20 stories

New York Times food writer Mark Bittman penned his last regular column in September this year, explaining that he intended to join the world he covered — this time as a participant as part of a year-old startup, rather than an observer. On Monday Needham startup Purple Carrot announced that Bittman would join their team. The company designs vegan meals and ships the ingredients and recipes weekly to subscribers. The New York Times notes that neither founder Andrew Levitt nor Bittman is a vegan or vegetarian: “Rather, they are what Mr. Bittman has termed ‘flexitarians,’ meaning they eat mostly plant-based diets with occasional meals with meat.”More →

Harvard University professor David Edwards offers a simple solution to the problem of waste from food packaging: Just eat the wrapping. Edwards is behind a company called WikiFoods, whose “pearls” filled with Stonyfield frozen yogurt reached the shelves of select Whole Foods supermarkets last year.More →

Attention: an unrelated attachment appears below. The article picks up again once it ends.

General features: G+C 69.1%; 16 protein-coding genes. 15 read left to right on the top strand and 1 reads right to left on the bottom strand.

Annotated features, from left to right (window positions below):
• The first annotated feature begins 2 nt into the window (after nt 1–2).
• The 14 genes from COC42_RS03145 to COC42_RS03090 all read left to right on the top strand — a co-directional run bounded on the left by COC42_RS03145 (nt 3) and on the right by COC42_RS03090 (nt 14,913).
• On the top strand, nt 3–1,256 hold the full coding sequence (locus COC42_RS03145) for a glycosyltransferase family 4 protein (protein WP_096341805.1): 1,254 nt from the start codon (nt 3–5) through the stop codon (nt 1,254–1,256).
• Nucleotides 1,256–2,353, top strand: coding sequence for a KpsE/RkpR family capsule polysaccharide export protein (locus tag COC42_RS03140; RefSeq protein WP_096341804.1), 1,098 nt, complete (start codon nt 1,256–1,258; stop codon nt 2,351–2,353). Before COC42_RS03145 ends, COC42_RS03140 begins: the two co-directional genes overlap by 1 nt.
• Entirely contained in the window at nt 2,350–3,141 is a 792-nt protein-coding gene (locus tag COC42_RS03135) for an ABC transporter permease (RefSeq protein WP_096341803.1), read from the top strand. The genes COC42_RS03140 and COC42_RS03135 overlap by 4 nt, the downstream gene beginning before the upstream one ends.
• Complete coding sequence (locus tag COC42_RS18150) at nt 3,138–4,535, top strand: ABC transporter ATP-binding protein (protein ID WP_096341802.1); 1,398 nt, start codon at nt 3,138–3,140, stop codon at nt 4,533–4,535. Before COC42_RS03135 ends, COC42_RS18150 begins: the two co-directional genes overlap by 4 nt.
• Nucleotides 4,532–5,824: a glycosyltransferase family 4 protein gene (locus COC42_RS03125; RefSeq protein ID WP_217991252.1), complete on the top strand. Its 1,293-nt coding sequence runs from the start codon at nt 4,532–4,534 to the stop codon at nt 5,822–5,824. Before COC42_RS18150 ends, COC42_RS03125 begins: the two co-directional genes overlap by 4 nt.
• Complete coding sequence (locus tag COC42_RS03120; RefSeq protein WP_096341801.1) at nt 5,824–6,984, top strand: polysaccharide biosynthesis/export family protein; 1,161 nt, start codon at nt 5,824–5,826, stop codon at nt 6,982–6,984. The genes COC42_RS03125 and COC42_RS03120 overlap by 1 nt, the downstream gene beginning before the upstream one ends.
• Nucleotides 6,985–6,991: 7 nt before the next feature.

IBM’s Watson has a voracious appetite for knowledge. In the past five years, this cloud-based cognitive system has played trivia champ, legal aide, and cancer researcher. For the last three years, IBM has turned its smarts on food.

“Chef” Watson has a brand new cookbook out this month. “Cognitive Cooking” is a collaboration between the team at IBM and human chefs at the Institute of Culinary Education and Bon Appétit.More →

Tomatoes year round, fresh-picked fish-fed kale: These are dreams that Grove Labs claims to make real. An idea for an in-home garden nourished by detritus from a fish tank germinated in the MIT dorm room of Gabe Blanchet and Jamie Byron when they were freshmen. Five years later, after launching a company and picking up $2 million in seed funding, the duo are shipping the first of their “indoor ecosystems” to early adopters in the Boston area.More →

“Hal, order sushi for two tonight.”

A Westford startup called Every Labs is working on the artificially intelligent food-ordering app of the future. While the company’s Chef Nightly app isn’t yet publicly available, a handful of Bostonians have been testing it in recent weeks. And the company has already raised early funding from the startup incubator Blade and Boston Syndicates, a group that includes individual investors and the Cambridge venture capital firm Atlas Venture.More →